Mayor Jose “Joey” Torres’ administration has presented an ordinance to the city council seeking to impose early closing hours on liquor businesses that sell package goods.
Under the proposed ordinance, liquor stores would close at 10 p.m. Currently, state law prohibits the sale of hard liquor after 10 p.m.; however, this does not prevent the liquor stores from selling wine and beer, according to city officials.
Torres’ proposed measure puts Paterson in line with closing hours in Newark and Jersey City. Both of the bigger cities require liquor stores to close at 10 p.m.
Newark and Jersey City are cities of the first-class – have more than 150,000 people – that allows them to regulate business hours for alcoholic establishments.
“We’re not considered a city of the first class,” said council president Ruby Cotton. Paterson is home to 147,000 people, according to the U.S. Census. She worried the city will lose in court when business owners challenge the new ordinance.
Paterson’s “unofficial” population count exceeds 150,000 people, said business administrator Nellie Pou and councilman Andre Sayegh.
“I’m sure we can withstand a challenge,” said Sayegh citing the recent victory over liquor businesses that challenged the business curfew ordinance that forces them to close in certain designated zones at midnight.
The ordinance recognizes the municipality is not a city of the first class; the city argues it is deriving its authority to regulate business hours of liquor stores from the New Jersey Constitution.
“The constitution of the state of New Jersey provides that the legislature shall not pass private, special, or local laws regulating the internal affairs of town and counties,” reads the ordinance. Preference given to cities with population over 150,000 people to regulate hours for liquor businesses makes it a “special law,” argues the ordinance.
“We’d be in essence getting ourselves into constitutional litigation,” said city attorney Ben-David Seligman.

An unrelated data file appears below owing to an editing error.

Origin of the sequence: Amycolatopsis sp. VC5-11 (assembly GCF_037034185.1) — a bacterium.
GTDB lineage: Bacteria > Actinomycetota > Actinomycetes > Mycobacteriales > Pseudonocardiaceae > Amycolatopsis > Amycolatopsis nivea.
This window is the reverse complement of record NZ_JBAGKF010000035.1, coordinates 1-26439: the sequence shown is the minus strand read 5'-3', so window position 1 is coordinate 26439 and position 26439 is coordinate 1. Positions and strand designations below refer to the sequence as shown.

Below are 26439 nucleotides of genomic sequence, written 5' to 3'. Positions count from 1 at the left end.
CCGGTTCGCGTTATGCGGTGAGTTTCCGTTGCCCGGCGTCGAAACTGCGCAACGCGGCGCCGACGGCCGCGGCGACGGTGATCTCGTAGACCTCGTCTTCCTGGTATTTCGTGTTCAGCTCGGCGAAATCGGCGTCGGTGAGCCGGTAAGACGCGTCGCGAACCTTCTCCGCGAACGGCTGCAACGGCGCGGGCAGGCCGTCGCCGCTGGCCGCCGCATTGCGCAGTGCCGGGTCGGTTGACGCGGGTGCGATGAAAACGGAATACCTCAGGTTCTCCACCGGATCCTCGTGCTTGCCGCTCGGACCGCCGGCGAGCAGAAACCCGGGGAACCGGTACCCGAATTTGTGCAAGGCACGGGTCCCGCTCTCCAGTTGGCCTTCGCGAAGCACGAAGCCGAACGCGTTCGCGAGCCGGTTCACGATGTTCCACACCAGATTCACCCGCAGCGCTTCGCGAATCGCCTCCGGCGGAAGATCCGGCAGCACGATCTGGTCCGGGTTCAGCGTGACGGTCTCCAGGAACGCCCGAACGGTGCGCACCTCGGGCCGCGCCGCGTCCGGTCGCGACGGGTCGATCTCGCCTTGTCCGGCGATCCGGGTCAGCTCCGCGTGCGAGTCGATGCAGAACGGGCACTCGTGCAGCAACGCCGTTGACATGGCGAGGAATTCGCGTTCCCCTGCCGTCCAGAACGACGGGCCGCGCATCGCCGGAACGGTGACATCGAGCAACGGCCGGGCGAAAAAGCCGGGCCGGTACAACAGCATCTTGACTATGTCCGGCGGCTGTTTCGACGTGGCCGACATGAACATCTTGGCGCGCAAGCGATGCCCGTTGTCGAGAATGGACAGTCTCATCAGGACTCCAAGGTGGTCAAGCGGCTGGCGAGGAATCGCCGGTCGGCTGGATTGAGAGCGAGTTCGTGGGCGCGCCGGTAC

Council members needed more discussion before supporting the ordinance. Alex Mendez, councilman at-large, needed more time. Maritza Davila, councilwoman at-large, warned of the possible backlash from liquor store owners.
“Now, it’s going to make it worse. This is to get businesses out of business. This is it,” said Quilvio Montesino, who owns two liquor establishments. He said the hardest hit will be those businesses that are in the designated hotspot business curfew zones.
“We’re pretty much saying here, black and white, we’re looking to close down liquor businesses,” said Davila. Some of the proponents of the ordinance said the intent is not close down liquor stores, but to stop them from selling package goods after 10 p.m.
The Paterson Coalition Against Substance Abuse (P-CASA) and the Paterson Municipal Alliance Prevention Program both support the measure.
David Lardier, data specialist with the Paterson Coalition Against Substance Abuse, told the council on Thursday night the reduction in hours for liquor store will reduce access to alcohol for youngsters.
“Kids in our city are accessing drugs and alcohol at a high rate,” said Lardier. 1 in 4 Paterson youth drank alcohol in the past 30 days, according to his group. 60-percent of young people said the liquor or beer was bought from a liquor store, according to information the group handed to council members on Thursday night.
Luis Velez, 5th Ward councilman, said both groups should consider lobbying for better enforcement of liquor laws that will prevent selling to minors.
Paterson has 197 liquor establishments. Many of these establishments are magnets for crime, according to Lardier’s group. For example, there were 512 calls for service to the Paterson Police Department for liquor store issues after 10 p.m. from Dec. 2016 through January 2017, according to the group.
Lardier estimates these calls cost taxpayers $15.84 million per year. The problem is exacerbated by people from surrounding communities coming in to purchase liquor.
“We’re seeing people from outside of the city coming in purchasing because their towns close liquor stores at 10 p.m.,” said Lardier. There’s also the problem of unscrupulous liquor store operators.
“We have a bunch of liquor stores that still sell hard liquor after 10 p.m.,” added Tenee Joyner, program coordinator for the Paterson Municipal Alliance Prevention Program.
Some liquor stores are also grocery stores that attract youngsters, said Michael Jackson, 1st Ward councilman. “There’s a lot of young children affected. They sell lemonheads and also vodka,” said Jackson.
The council will consider the new measure for a vote on Tuesday night.
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